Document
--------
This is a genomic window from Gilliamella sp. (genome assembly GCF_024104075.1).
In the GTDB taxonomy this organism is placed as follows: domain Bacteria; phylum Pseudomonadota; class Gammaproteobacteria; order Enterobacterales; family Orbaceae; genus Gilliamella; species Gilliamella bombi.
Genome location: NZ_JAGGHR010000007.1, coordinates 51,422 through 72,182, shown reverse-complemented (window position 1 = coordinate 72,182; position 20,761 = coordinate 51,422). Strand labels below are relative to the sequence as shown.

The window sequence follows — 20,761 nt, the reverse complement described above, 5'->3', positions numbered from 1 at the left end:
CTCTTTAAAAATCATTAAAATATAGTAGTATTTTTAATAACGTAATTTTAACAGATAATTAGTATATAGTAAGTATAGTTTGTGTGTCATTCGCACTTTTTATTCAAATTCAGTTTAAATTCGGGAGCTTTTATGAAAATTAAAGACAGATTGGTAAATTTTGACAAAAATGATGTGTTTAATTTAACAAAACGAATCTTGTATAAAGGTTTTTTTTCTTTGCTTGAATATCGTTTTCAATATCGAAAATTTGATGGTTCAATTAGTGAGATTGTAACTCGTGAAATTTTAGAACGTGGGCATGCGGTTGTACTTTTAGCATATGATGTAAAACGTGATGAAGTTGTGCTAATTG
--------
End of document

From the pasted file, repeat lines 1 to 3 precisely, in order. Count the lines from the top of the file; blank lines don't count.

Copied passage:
This is a genomic window from Gilliamella sp. (genome assembly GCF_024104075.1).
In the GTDB taxonomy this organism is placed as follows: domain Bacteria; phylum Pseudomonadota; class Gammaproteobacteria; order Enterobacterales; family Orbaceae; genus Gilliamella; species Gilliamella bombi.
Genome location: NZ_JAGGHR010000007.1, coordinates 51,422 through 72,182, shown reverse-complemented (window position 1 = coordinate 72,182; position 20,761 = coordinate 51,422). Strand labels below are relative to the sequence as shown.